Many years have passed since then, and superconductivity from the category of unique and laboratory-curious phenomena has turned into a generally recognized fact and a source of multibillion-dollar income for enterprises in the electronic industry. And the thing is that any electric current excites a magnetic field around itself (cm. Faraday’s law of electromagnetic induction). Since superconductors conduct current for a long time with virtually no loss, if kept at ultra-low temperatures, they are ideal materials for making electromagnets. And, if you have ever undergone a medical diagnostic procedure called electron tomography and is performed on a scanner that uses the principle of nuclear magnetic resonance (NMR), then you yourself, perhaps without knowing it, were a few centimeters away from superconducting electromagnets … It is they who create the field that allows doctors to obtain high-precision sectional images of human body tissue without the need to resort to a scalpel.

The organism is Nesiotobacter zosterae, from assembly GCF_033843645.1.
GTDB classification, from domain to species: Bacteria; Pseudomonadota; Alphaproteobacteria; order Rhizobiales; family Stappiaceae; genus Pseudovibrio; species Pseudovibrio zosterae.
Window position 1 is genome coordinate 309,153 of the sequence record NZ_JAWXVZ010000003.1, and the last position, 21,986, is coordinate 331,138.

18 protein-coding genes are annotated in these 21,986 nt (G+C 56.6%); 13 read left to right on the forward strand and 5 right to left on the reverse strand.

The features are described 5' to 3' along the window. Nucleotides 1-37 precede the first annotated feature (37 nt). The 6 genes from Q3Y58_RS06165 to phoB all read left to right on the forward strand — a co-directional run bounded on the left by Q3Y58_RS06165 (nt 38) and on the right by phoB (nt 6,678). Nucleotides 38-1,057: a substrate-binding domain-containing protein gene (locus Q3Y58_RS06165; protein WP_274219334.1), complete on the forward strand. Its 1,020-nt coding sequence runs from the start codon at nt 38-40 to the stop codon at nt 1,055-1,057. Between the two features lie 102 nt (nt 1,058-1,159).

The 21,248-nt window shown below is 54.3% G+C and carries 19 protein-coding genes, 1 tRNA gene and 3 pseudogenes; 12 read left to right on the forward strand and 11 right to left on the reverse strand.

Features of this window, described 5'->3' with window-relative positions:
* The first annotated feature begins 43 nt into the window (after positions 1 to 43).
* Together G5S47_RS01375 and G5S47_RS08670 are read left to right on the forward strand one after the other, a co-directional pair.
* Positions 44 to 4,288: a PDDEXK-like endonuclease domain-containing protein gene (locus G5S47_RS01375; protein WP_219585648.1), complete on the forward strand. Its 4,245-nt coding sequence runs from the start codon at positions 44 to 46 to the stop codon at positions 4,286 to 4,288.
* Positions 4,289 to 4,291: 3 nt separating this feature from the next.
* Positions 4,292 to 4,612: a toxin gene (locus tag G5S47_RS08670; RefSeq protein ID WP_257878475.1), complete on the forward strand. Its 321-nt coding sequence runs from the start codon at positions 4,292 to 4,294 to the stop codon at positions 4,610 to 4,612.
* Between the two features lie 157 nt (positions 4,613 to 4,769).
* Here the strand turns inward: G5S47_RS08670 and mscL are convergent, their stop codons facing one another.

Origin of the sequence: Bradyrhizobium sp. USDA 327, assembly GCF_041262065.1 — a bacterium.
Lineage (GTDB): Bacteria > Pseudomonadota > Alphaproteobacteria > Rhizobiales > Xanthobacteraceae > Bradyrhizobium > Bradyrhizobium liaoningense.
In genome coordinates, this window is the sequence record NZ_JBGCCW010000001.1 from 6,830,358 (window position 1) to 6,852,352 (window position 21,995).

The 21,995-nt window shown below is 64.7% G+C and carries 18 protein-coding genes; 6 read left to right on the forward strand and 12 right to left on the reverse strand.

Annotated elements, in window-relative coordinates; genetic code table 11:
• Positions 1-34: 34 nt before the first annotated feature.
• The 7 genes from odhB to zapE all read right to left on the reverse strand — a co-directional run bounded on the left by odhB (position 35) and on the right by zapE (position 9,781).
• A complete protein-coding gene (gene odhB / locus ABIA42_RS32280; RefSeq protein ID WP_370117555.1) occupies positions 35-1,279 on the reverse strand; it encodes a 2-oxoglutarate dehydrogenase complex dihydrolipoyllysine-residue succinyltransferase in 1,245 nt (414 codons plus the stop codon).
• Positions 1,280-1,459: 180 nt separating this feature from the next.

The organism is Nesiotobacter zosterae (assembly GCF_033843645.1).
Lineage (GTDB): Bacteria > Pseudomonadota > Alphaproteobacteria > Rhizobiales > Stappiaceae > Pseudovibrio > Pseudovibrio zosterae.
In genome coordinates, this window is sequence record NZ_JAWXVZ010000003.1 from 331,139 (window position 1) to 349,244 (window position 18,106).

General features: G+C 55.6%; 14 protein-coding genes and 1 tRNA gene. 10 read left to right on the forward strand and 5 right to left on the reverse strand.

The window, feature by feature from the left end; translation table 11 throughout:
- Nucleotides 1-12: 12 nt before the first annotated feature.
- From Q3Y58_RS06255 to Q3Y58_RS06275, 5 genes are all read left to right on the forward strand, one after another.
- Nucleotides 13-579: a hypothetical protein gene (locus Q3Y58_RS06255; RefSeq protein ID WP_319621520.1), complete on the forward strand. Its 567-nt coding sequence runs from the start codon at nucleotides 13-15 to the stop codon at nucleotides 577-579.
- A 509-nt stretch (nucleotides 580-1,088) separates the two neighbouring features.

Modern superconductors retain their unique properties when heated up to temperatures of the order of 20K (twenty degrees above absolute zero). For a long time, this was considered the temperature limit of superconductivity. However, in 1986, Georg Bednorz (b. 1950) and Alexander Müller (b. 1927), employees of the Swiss laboratory of the IBM computer company, discovered an alloy whose superconducting properties are retained even at 30K. Today, science knows materials that remain superconductors even at 160K (that is, just below –100 ° C). With this generally accepted theory that would explain this class high temperature superconductivity, has not yet been created, but it is quite clear that it cannot be explained within the BCS theory. High-temperature superconductors do not find practical application today due to their extremely high cost and fragility, however, developments in this direction continue.